Advertisement

Plant and Soil

, Volume 51, Issue 1, pp 135–142 | Cite as

Competition between Rhizobium strains in nodule formation: Interaction between nodulating and non-nodulating strains

  • R. Winarno
  • T. A. Lie
Article

Summary

Nodulation of pea cv. Afghanistan and cv. Iran by a nodulating Rhizobium strain is suppressed by the presence of a non-nodulating strain. The degree of suppression varies, dependent on the Rhizobium strains used. There is a great variation in the competitive ability of the Rhizobium strains and this is not related to the ability to form root nodules. The critical period of competition is restricted to ca. 24 hours after inoculation.

Key words

Competition Rhizobium Root nodules Symbiotic nitrogen fixation 

Preview

Unable to display preview. Download preview PDF.

Unable to display preview. Download preview PDF.

References

  1. 1.
    Bohlool, B. B. and Schmidt, E. L. 1974 Lectins: a possible basis for specificity in theRhizobium-legume root nodule symbiosis. Science185, 269–271.Google Scholar
  2. 2.
    Chen, Ann-Ping, T. and Philips, D. A. 1976 Attachment ofRhizobium to legume roots as the basis for specific interactions. Physiol. Plant.38, 83–88.Google Scholar
  3. 3.
    Dazzo, F. B., Napoli, C. A. and Hubbell, D. H. 1976 Adsorption of bacteria to roots as related to host specificity in theRhizobium-clover symbiosis. Appl. Env. Microbiol.32, 166–171.Google Scholar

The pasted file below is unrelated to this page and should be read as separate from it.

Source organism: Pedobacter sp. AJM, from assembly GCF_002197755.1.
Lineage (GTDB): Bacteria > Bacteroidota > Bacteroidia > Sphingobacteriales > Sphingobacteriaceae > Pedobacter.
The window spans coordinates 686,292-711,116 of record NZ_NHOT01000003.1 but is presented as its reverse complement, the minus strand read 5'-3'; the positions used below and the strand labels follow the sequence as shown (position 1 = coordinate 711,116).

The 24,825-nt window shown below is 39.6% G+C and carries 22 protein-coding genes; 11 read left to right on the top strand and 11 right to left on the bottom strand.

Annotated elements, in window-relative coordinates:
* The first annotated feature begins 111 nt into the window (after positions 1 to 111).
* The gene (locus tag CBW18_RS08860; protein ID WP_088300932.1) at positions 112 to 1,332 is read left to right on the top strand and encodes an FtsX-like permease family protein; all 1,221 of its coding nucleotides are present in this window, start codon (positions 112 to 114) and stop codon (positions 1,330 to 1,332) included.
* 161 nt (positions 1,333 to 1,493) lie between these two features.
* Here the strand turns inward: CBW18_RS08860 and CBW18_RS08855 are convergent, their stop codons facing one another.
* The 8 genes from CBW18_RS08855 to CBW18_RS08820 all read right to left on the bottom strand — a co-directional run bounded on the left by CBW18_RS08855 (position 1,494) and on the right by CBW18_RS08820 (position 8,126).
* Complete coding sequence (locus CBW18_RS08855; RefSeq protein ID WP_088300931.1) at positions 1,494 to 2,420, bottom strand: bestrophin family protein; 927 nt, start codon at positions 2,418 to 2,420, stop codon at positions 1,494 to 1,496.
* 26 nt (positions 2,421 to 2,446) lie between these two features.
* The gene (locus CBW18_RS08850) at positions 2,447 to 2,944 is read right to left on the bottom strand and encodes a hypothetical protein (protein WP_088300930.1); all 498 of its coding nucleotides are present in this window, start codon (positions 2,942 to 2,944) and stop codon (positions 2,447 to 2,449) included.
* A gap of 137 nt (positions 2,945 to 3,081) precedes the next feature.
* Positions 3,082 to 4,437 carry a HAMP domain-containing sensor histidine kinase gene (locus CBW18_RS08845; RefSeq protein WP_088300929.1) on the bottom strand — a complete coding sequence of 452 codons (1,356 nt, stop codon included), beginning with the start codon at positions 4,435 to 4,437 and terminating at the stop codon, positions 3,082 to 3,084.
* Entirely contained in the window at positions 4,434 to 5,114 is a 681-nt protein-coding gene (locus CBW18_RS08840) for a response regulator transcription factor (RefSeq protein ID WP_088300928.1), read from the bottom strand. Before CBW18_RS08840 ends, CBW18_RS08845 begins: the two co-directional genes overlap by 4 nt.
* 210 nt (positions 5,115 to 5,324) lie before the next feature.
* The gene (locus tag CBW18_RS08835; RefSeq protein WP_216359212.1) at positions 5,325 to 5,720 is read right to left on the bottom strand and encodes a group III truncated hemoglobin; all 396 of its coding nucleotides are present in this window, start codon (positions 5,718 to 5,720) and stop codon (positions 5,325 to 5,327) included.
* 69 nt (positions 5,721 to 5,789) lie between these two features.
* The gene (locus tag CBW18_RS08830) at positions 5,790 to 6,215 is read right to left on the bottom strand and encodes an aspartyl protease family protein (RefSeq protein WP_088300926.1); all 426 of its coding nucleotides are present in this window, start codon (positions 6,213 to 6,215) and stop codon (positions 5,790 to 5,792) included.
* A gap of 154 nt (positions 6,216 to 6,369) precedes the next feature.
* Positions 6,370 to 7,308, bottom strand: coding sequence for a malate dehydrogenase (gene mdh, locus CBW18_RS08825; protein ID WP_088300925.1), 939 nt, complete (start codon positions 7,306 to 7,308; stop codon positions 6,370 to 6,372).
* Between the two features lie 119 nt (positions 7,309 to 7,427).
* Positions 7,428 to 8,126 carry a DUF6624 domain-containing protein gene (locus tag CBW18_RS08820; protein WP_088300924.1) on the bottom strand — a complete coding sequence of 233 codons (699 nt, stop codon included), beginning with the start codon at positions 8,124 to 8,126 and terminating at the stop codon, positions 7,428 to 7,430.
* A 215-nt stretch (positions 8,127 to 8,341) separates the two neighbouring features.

4. 4.
    Gibson, A. H. 1968 Nodulation failure inTrifolium subterraneaum. L. cv. Woogenellup (syn. Marrar) Aust. J. Agric. Res.19, 907–918.Google Scholar
  5. 5.
    Lie, T. A. 1971 Symbiotic nitrogen fixation under stress conditions. Plant and Soil. Spec. Vol. 127–177.Google Scholar
  6. 6.
    Lie, T. A., Soe-Agnie, I. E., Muller, G. J. L. and Göktan, D. 1978 Environmental control of symbiotic nitrogen fixation: Limitations and flexibility of the legume/Rhizobium system.In Proceedings of Symposium in Soil Microbiology and Plant Nutrition. (W. J. Broughton, ed.) Kuala Lumpur, Malayan University Press,In press.Google Scholar
  7. 7.
    Lie, T. A. 1978 Symbiotic specialisation in pea plants: The requirement of specificRhizobium strains for peas from Afghanistan. Ann. Appl. Biol.88, 462–465.Google Scholar
  8. 8.
    Lie, T. A., Winarno, R. and Timmermans, P. C. J. M. 1978Rhizobium strains from wild and cultivated legumes: Suppression of nodulation by a non-nodulatingRhizobium strain. Microbial Ecology (Eds. M. W. Loutit and J. A. R. Miles) 398–401. Springer Verlag, Berlin, Heidelberg.Google Scholar
  9. 9.
    Parker, C. A., Trinick, M. J. and Chatel, D. L. 1977 Rhizobia as soil and rhizosphere inhabitants.In A Treatise on Dinitrogen Fixation (Hardy, R. W. F. and Gibson, A. H., Eds.). New York, John Wiley and Sons, pp. 311–352.Google Scholar
  10. 10.
    Purchase, H. and Nutman, P. S. 1957 Studies on the physiology of nodule formation VI. The influence of bacterial numbers in the rhizosphere on nodule infection. Ann. Bot., London N.S.21, 439–454.Google Scholar
  11. 11.
    Van Egeraat, A. W. S. M. 1975 The growth ofRhizobium leguminosarum on the root surface and in the rhizosphere of pea seedlings in relation to root exudates. Plant and Soil42, 367–379.Google Scholar

Copyright information

© Martinus Nijhoff, The Hague 1979

Authors and Affiliations

  • R. Winarno
    • 1
  • T. A. Lie
    • 1
  1. 1.Laboratory of MicrobiologyAgricultural UniversityWageningenThe Netherlands

Personalised recommendations